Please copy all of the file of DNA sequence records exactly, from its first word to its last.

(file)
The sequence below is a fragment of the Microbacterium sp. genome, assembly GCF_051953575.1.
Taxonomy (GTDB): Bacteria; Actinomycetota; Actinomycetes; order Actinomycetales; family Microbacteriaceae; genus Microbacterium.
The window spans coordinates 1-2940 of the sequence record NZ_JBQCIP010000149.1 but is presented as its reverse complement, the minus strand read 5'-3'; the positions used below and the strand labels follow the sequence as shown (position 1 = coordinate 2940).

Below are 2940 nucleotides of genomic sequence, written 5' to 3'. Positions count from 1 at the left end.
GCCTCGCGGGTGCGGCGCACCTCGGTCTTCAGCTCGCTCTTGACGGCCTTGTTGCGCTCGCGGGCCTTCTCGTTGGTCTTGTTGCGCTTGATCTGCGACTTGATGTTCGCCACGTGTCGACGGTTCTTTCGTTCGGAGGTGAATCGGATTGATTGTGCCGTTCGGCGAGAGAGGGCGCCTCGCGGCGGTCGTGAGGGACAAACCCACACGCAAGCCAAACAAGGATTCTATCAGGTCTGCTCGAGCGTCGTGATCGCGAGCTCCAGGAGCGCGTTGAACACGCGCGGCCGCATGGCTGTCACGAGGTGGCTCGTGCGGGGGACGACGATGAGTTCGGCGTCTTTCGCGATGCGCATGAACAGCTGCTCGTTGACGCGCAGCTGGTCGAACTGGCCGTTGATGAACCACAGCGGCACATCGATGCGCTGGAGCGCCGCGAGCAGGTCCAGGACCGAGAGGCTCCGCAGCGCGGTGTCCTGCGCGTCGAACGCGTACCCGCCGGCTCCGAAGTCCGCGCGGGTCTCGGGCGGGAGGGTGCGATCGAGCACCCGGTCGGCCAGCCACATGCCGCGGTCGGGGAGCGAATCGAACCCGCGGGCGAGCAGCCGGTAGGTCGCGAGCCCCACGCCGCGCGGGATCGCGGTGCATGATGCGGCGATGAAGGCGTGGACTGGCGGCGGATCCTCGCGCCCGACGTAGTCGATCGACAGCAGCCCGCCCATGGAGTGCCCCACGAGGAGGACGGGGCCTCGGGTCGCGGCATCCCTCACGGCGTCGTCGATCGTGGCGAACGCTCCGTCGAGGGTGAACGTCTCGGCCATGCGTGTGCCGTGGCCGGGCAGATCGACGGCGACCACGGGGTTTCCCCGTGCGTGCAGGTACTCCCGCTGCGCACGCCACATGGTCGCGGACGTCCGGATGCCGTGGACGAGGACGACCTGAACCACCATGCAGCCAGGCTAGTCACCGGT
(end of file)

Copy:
The sequence below is a fragment of the Microbacterium sp. genome, assembly GCF_051953575.1.
Taxonomy (GTDB): Bacteria; Actinomycetota; Actinomycetes; order Actinomycetales; family Microbacteriaceae; genus Microbacterium.
The window spans coordinates 1-2940 of the sequence record NZ_JBQCIP010000149.1 but is presented as its reverse complement, the minus strand read 5'-3'; the positions used below and the strand labels follow the sequence as shown (position 1 = coordinate 2940).

Below are 2940 nucleotides of genomic sequence, written 5' to 3'. Positions count from 1 at the left end.
GCCTCGCGGGTGCGGCGCACCTCGGTCTTCAGCTCGCTCTTGACGGCCTTGTTGCGCTCGCGGGCCTTCTCGTTGGTCTTGTTGCGCTTGATCTGCGACTTGATGTTCGCCACGTGTCGACGGTTCTTTCGTTCGGAGGTGAATCGGATTGATTGTGCCGTTCGGCGAGAGAGGGCGCCTCGCGGCGGTCGTGAGGGACAAACCCACACGCAAGCCAAACAAGGATTCTATCAGGTCTGCTCGAGCGTCGTGATCGCGAGCTCCAGGAGCGCGTTGAACACGCGCGGCCGCATGGCTGTCACGAGGTGGCTCGTGCGGGGGACGACGATGAGTTCGGCGTCTTTCGCGATGCGCATGAACAGCTGCTCGTTGACGCGCAGCTGGTCGAACTGGCCGTTGATGAACCACAGCGGCACATCGATGCGCTGGAGCGCCGCGAGCAGGTCCAGGACCGAGAGGCTCCGCAGCGCGGTGTCCTGCGCGTCGAACGCGTACCCGCCGGCTCCGAAGTCCGCGCGGGTCTCGGGCGGGAGGGTGCGATCGAGCACCCGGTCGGCCAGCCACATGCCGCGGTCGGGGAGCGAATCGAACCCGCGGGCGAGCAGCCGGTAGGTCGCGAGCCCCACGCCGCGCGGGATCGCGGTGCATGATGCGGCGATGAAGGCGTGGACTGGCGGCGGATCCTCGCGCCCGACGTAGTCGATCGACAGCAGCCCGCCCATGGAGTGCCCCACGAGGAGGACGGGGCCTCGGGTCGCGGCATCCCTCACGGCGTCGTCGATCGTGGCGAACGCTCCGTCGAGGGTGAACGTCTCGGCCATGCGTGTGCCGTGGCCGGGCAGATCGACGGCGACCACGGGGTTTCCCCGTGCGTGCAGGTACTCCCGCTGCGCACGCCACATGGTCGCGGACGTCCGGATGCCGTGGACGAGGACGACCTGAACCACCATGCAGCCAGGCTAGTCACCGGT